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post #4 of 10 Old 08-18-2017, 03:33 PM - Thread Starter
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So leviton has non integrated ones that can be manually actuated or turned on for humidity. I have a few now and they're great, but I can't do anything elaborate like you described.

So closets im definitely leaning towards the cheap switches, except the master closet which is more like it's own room.
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post #5 of 10 Old 08-19-2017, 12:32 PM
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I went with the Lutron timer switches for locations like closets and bathroom fans - though like you our master closet is more of a room and has an RR2 dimmer on it. I dislike motion/occupancy sensors, perhaps because they remind me of my office, or because I find them to be unreliable at times. The timers blend in seamlessly on the gang plate with my RR2 switches and dimmers.
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post #6 of 10 Old 08-21-2017, 06:45 AM
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For the large walk-in master bedroom closet I replaced the closet light switch with a Z-wave switch and tied it into automations related to my morning routines. If the closet has a door you could use a door sensor in combination with the light switch. So in my situation I'd keep the Z wave switch but I'd add a Z wave door sensor and automate it so that when the door is opened the light comes on and when the door is closed the light goes off. Kevin Tofel mentioned on the Internet of Things podcast that he uses such a setup for his closet and he likes it. Just and idea.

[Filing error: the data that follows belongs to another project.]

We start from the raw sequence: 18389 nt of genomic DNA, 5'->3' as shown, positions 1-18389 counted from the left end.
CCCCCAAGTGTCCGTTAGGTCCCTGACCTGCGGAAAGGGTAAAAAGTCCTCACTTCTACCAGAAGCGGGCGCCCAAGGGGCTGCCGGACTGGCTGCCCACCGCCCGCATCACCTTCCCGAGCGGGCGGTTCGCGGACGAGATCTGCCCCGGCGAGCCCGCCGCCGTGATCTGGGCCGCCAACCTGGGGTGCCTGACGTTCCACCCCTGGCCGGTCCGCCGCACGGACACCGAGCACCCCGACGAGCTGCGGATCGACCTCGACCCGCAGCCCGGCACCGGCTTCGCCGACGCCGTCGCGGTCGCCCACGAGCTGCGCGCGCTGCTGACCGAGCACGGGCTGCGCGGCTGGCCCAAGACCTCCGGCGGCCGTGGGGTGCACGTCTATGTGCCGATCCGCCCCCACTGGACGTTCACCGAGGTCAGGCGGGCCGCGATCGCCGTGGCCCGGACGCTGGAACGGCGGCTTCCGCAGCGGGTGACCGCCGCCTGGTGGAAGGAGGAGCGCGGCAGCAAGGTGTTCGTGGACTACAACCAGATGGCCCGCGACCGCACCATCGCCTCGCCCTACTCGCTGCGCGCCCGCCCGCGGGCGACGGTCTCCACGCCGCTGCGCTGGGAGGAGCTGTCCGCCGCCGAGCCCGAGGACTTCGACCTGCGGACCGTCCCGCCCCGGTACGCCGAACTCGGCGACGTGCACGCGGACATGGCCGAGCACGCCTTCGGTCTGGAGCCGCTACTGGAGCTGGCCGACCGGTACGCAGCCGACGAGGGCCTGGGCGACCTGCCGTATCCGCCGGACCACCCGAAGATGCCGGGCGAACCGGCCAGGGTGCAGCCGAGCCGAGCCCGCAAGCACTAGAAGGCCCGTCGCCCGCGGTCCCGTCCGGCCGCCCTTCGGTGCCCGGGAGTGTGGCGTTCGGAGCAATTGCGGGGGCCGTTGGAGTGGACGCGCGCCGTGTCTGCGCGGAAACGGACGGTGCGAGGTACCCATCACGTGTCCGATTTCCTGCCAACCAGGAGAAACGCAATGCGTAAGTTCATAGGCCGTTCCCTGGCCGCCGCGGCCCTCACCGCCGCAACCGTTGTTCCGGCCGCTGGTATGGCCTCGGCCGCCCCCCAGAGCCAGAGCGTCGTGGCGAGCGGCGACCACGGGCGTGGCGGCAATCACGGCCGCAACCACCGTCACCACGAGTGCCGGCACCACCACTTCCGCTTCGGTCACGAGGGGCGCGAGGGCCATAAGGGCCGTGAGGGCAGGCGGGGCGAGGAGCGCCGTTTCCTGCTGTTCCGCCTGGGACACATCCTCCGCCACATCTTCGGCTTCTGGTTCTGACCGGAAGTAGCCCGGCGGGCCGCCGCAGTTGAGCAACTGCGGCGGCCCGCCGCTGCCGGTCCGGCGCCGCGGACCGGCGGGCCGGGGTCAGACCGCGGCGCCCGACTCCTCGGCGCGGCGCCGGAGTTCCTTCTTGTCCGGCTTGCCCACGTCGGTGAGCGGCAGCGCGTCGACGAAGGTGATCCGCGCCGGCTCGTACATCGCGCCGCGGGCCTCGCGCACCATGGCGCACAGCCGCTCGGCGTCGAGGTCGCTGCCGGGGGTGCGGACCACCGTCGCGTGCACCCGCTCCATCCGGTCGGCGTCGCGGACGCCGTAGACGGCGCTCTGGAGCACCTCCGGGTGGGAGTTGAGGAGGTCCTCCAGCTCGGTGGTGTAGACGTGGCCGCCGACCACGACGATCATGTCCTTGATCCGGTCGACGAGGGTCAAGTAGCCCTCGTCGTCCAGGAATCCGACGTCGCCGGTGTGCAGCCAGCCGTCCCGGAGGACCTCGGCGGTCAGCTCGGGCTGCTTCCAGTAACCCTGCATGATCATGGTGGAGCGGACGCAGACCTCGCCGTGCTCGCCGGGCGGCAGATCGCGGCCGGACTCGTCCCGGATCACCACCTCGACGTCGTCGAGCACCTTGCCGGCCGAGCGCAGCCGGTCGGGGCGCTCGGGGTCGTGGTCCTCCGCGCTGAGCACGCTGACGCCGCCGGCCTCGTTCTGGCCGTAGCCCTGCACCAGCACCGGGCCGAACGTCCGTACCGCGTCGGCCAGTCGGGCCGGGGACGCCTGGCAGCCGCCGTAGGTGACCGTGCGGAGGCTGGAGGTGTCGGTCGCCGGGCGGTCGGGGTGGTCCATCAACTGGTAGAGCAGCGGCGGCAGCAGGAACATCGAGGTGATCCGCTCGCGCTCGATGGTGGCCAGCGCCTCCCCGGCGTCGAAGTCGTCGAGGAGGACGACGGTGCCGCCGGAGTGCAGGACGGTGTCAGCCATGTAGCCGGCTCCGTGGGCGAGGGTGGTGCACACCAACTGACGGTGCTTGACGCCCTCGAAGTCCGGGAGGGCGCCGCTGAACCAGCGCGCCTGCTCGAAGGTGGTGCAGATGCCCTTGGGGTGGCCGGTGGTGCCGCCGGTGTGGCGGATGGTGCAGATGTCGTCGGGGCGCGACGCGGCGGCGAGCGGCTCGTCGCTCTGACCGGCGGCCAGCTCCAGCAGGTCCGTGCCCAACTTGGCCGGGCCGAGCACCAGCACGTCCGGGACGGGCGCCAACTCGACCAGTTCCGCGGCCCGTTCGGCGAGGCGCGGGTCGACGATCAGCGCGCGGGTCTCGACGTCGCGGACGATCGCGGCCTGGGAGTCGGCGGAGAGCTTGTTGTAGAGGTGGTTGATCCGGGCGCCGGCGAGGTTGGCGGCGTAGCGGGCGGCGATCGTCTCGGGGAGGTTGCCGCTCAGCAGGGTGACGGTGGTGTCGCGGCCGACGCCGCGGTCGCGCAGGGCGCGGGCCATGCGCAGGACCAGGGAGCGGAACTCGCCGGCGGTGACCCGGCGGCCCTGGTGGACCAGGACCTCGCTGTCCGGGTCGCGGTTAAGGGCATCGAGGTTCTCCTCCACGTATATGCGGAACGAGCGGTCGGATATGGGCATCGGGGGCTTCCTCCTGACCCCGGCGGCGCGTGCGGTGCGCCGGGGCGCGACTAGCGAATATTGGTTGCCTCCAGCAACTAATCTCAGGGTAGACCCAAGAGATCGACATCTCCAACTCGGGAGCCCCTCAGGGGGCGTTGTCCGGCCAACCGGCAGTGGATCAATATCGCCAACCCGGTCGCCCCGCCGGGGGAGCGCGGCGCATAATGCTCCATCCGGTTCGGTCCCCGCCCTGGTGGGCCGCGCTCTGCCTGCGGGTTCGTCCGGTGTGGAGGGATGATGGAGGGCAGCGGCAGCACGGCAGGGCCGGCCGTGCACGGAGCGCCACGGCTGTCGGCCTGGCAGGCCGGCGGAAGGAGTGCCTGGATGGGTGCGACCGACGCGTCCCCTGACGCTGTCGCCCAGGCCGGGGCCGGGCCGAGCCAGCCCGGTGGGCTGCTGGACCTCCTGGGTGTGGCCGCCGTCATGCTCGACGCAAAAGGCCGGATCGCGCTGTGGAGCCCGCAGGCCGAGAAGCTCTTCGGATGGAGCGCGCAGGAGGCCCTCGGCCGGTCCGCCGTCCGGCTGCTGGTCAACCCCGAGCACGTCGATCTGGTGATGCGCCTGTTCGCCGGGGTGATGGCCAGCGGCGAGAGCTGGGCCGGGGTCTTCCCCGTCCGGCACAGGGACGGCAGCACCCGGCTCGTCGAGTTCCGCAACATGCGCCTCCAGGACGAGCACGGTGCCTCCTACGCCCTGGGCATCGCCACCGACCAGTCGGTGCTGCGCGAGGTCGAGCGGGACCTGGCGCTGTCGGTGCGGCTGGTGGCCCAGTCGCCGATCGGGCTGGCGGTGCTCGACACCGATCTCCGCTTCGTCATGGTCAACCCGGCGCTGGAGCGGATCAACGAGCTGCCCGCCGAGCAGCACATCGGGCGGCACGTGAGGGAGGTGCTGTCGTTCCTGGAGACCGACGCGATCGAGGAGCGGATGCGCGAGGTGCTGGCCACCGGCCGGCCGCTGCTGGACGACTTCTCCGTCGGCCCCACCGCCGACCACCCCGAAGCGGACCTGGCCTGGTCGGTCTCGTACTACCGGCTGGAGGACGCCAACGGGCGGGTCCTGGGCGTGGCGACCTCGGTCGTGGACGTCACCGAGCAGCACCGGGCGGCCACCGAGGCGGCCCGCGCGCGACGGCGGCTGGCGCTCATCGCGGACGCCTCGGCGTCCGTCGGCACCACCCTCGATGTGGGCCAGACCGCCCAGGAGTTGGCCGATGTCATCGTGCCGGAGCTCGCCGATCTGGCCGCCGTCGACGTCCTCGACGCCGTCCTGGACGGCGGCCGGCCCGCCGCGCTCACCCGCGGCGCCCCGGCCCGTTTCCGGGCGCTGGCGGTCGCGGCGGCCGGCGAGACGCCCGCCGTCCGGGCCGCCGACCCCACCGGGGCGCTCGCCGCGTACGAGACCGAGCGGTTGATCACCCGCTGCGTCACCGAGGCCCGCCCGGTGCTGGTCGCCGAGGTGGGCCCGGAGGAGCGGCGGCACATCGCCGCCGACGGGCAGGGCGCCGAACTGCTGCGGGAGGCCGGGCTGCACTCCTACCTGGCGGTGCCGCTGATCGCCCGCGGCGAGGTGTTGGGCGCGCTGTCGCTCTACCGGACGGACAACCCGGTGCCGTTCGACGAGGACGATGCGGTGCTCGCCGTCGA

For my master bathroom, if I do change out the fan switch I'd change it to a Z wave switch and I'd add a Z wave temp/humidity sensor. I would then create an automation that would turn the fan switch on when the temp/humidity sensor reached a humidity point that I designated.

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post #7 of 10 Old 08-23-2017, 01:13 PM - Thread Starter
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Bedroom lights & Fan? Blinds in Bedrooms? My thought is blinds and fan of course can be great for energy savings. And if the bedroom fans are then it wo old be silly to not have the lights.
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post #8 of 10 Old 08-23-2017, 03:00 PM
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Bedroom lights & Fan? Blinds in Bedrooms? My thought is blinds and fan of course can be great for energy savings. And if the bedroom fans are then it wo old be silly to not have the lights.